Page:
It was going to be stupidly huge. The goal was to fit 400,000 people in it. As a comparison, the largest capacity for a stadium standing today is 150,000. The largest stadium ever, the Circus Maximus in ancient Rome, was alleged to have held 250,000. In short, this was an insane plan. But then, Hitler isn't exactly remembered for his rational ideas.

Construction didn't actually start at Nuremberg. Instead, "test bleachers" were built about 25 miles away. These were five levels high and seated 40,000 people, or 1/10 the size of the final structure. It was still a massive project and seemed "radically out of place" on the rural hillside. It took 400 workers 18 months to build, and when it was finished, all the high-ranking Nazis came for a major photo-op.

Hitler was thrilled with the test bleachers and had grandiose plans for the real building. It would still be "standing centuries from now" and the Olympics would be held "for all eternity" in Germany, at this stadium. Then the war started, and the stadium was never begun. The remains of the huge test bleachers were named a historical monument in 2002.

The Marble Hill Nuclear Power Plant was a dangerous money pit

The Marble Hill Nuclear Power Plant is definitely not the most visually extravagant building on this list. Nuclear reactors are basically just grey and boring and hardly ever have ceiling frescoes. But when it comes to money spent, it was extravagant to the max.

There was a time when the U.S. was crazy about nuclear power, and plants were going up all over the place. According to Orange Bean Indiana, Marble Hill was part of that craze. It was started in 1977 and was going to be the state's first nuclear power plant. Then in 1979, a reactor at Three Mile Island in Pennsylvania had an accident. It wasn't a catastrophic meltdown like Chernobyl (which wouldn't occur until 1986), but it was enough to scare people.

A New York Times article from 1984 stated that 100 nuclear power plant construction projects in the U.S. were canceled after the Three Mile Island incident. But Indiana plowed on with Marble Hill for five more years, until they finally had to throw in the towel. The project had already cost an unbelievable $2.5 billion dollars in 1984 money, making it the most expensive nuclear project ever abandoned. It was estimated it would cost $7 billion to finish, and they didn't have the money. It also didn't help that whistle blowers came forward saying corners were being cut in construction, leading to serious concerns. Over the years the site has slowly been demolished, and very little of this multi-billion-dollar project remains today.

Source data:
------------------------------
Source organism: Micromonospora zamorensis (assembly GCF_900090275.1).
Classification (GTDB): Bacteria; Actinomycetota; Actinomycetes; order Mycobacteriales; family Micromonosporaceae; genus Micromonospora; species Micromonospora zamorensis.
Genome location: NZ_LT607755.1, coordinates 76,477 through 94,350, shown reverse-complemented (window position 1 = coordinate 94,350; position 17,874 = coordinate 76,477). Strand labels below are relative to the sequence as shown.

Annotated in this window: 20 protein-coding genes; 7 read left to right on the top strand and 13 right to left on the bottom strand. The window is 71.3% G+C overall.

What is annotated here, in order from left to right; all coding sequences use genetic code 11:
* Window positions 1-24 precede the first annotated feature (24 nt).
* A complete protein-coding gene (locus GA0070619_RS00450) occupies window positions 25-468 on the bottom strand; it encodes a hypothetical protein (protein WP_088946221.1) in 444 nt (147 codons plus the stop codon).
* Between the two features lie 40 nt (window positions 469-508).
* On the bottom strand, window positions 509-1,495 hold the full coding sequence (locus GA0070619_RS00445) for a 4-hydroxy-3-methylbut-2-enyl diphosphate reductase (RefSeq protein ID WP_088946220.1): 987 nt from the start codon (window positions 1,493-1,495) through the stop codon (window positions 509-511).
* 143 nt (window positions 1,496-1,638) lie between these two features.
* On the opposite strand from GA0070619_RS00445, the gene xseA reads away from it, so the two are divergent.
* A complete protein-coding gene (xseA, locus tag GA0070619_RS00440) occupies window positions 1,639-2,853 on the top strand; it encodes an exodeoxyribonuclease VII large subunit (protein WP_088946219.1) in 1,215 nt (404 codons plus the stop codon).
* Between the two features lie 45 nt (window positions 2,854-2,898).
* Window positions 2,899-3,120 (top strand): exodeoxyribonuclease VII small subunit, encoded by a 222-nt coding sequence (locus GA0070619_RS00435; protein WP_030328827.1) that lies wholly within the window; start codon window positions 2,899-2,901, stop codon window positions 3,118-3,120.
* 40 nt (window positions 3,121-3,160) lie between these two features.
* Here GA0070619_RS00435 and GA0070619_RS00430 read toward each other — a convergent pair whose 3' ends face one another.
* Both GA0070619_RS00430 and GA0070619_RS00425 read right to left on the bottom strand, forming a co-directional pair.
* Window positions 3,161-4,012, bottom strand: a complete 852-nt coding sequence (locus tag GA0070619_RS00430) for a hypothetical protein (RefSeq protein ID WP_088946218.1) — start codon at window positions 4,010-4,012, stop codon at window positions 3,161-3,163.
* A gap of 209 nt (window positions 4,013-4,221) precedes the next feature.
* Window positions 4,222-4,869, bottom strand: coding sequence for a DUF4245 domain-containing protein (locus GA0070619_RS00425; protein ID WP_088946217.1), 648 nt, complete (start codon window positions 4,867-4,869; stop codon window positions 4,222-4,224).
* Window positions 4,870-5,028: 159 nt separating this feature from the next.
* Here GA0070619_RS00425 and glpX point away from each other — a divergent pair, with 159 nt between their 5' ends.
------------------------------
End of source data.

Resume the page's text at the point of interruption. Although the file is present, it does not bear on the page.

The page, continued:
Watkin's Tower was a modern Tower of Babel

In 1889, the Eiffel Tower opened in Paris, becoming the tallest man-made structure in the world. One proud Englishman's response: "Oh, hell no." We're paraphrasing, but according to the Guardian, Sir Edward Watkin immediately announced he was going to build a much bigger tower. Take that, Frenchies!

Watkin made no secret that he was just straight-up copying the French. He even invited Gustav Eiffel to design this tower, too, but the offer was rejected. So he started a completion, and the winning design looked just like the Eiffel Tower, but taller. 150 feet taller, with four levels instead of three. Atlas Obscura says it would have taken up three times as many visitors at a time as its French counterpart. Once up there, they would have enjoyed "restaurants, shops, promenades, Turkish baths, a theatre, a meteorological office, a sanatorium, a science lab and, on top, an observatory." The French were not going to know what hit them.

Watkin decided to build the tower at Wembley in London, because he made his millions from the railway and had a new track running past there. He thought his massive tower would attract lots of visitors who would need to take his train. Building started in 1892 and the first level of the tower was completed soon after. Then, the problems started. Construction costs increased. The money ran out. The first level embarrassingly sat there for years, earning nicknames like "The London Stump" and "Watkin's Folly." Finally, it was demolished in 1907. The French won.

The Ryugyong Hotel is a giant symbol of failure

North Korea has a huge, useless unfinished building, all because of their competition with their neighbors. According to All That's Interesting, in 1987, Singapore opened what was then the tallest hotel in the world. And Seoul, South Korea, was about to host the Olympics. North Korea's Kim Il-sung wanted to do something impressive, too, so he started a grand construction project. It was internationally publicized that when finished it would be "the tallest building in the world, the largest hotel ever built, and the grandest piece of architecture that the world had ever seen." More than 30 years later, the world is still waiting.

Originally, the Ryugyong Hotel was built with backing from the Soviet Union, so construction of the shell of the building was on schedule. It is seriously creepy looking, earning it the nickname the "Hotel of Doom." It's also built to look exactly like the Ministry of Truth from 1984, so make of that what you will.

Then the U.S.S.R. collapsed, and construction stopped. The structure that was supposed to show the world how great North Korea was became a looming reminder they were broke and incapable of finishing a building. Finally, in 2008 an Egyptian company agreed to complete the hotel and a grand opening was announced for 2012. That was pushed back to 2013, then canceled altogether. While there were signs of work again in 2017, as of December 2018, the hotel remained unfinished and is now used as a backdrop on which to project political propaganda at night.